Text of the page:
Speed How To
If it were up to us, we wouldn’t even have a speedometer in a Jeep. You don’t need a speedometer off-road and many of our Jeeps feature a self-limited top speed that will keep us out of the sights of Johnny Law. Whether it is from chunked and out-of-balance tires, or gearing, or lack of power, we often find our comfort level on-road is somewhat slower than many posted speed limits.
That said, if your Jeep isn’t a clapped-out pile and it does see on-road time, you should pay some attention to your speedometer. In carbureted rigs, an out-of-tune speedometer can get you in trouble with the aforementioned copper. In a fuel-injected-rig you’ve got that issue as well as possible issues that an out-of-whack speedometer might cause with your fuel injection. The fuel-injection system takes information from the same place your speedometer does to determine a slew of things that help the computer figure out if the Jeep is running right. Parameters such as the fuel map, shift points, and check engine lights are but a few of the items that might be impacted.
If that weren’t enough, you are lying to yourself about your real mileage. Lifted and re-geared? You are putting fewer miles on your Jeep than you think. Lifted with bigger tires and stock gears? More miles than you think. This can affect your perception of everything from fuel economy to how often you do oil changes and more. It is simple, and in many cases cheap, to adjust your speedometer to read correctly. So follow along as we nail down the pertinent points of adjustment, no matter what Jeep you have.
Spicer 18 (’40-’71), Dana 20 (’62-’79), and Dana 300 (’80 only) (BW1305 and BW1339 ’73-’79)
In the speedometer adjustment game, the further back you go, the harder it can be to find parts, and the harder it is to get to them for swapping. Spicer 18 and Dana 20 T-cases have a speedometer drive gear (A) and a driven gear (B), which is a light press fit on the output shaft (C). The Dana 300 was the bridge between the old and new styles of speedometer gearing. If you’ve got a short-output unit from a ’80 Jeep, the gears can be hard to find, but most of the driven gears and speedometer drive gears that work with a Dana 20 or Spicer 18 will work. Herm The Overdrive Guy has both driven gears and drive gears and Quadratec has driven gears.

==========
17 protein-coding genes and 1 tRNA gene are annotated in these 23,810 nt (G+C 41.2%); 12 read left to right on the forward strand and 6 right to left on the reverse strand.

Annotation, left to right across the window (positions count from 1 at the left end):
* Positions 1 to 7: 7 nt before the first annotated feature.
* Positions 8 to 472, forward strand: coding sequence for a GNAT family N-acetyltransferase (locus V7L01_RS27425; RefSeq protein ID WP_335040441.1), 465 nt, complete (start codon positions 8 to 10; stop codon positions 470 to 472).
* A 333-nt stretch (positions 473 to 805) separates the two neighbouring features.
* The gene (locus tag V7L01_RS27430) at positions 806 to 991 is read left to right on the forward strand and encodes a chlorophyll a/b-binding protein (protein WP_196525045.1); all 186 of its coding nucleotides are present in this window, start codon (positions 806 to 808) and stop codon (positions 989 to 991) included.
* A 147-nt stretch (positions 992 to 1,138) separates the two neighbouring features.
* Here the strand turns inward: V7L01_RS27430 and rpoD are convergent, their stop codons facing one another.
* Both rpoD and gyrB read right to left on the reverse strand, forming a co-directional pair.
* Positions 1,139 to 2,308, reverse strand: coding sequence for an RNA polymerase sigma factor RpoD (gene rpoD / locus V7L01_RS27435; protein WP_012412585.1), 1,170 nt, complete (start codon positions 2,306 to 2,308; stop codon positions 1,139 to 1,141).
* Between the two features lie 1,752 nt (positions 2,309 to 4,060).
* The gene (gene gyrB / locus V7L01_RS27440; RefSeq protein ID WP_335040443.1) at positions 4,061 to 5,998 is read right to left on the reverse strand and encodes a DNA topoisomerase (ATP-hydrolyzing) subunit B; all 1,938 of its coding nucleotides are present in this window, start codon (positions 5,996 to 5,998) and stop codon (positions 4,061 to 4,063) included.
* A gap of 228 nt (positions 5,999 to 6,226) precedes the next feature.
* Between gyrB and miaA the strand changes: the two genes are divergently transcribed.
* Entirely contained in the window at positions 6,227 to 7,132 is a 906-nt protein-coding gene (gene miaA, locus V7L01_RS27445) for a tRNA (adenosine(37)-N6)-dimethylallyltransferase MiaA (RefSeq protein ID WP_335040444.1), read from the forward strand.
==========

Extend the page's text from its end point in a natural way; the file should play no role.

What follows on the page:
If you can’t find the driven gear and drive gear that you want, Performance Automotive and Transmission Center (PATC) is a great resource. Not only does the company offer speedometer head calibration, but it offers these ratio adjusters that go in line with your speedometer cable and aren’t that much more coin than a speedometer gear.
NP231 (’91 only) and NP242 (’91 only)
In 1991, things got weird again. Jeep switched over to the Bendix HO-style multiport fuel injection for the YJ and XJ/MJ. The Bendix system wanted to see some kind of VSS input. If it doesn’t see it, the check engine light comes on and the zombie apocalypse is unleashed. The big housing with two wires coming out of it is your clue that zombies might be in your T-case. We’ve seen ’92 Jeeps go both ways, so check before you go crazy figuring “Well Jp said I had a ’92 so I could use this.” This is kind of a bad news/ good news kind of thing. You can’t use the electric doohickeys we talk about elsewhere in this article, but it isn’t as weird as an ’87 YJ with an NP207. You can use the same gears we talk about above for the earlier NP231 and NP242. Seen in the foreground are 32-tooth and 38-tooth gears we got from Quadratec.
Dana 300 (’81-’86), NP208 (’80-’87), NP219 (’80-’82), NP228 and NP229 (’80-’84), NP231 (’88-’90), and NP242 (’87-’90)
Finally we hit normalization. Starting in 1981 the tailshaft on the Dana 300 grew to eliminate the driven gear setup. The output shaft grew an inch or two and the “gear” was cut right into the output shaft. Some claim that made the shaft weaker, but we don’t really know either way. What we do know is that if you have this aluminum elliptical speedometer gear holder, your life just got easier. Gears are widely available and there are many tooth counts to better fine-tune your speedometer’s reading.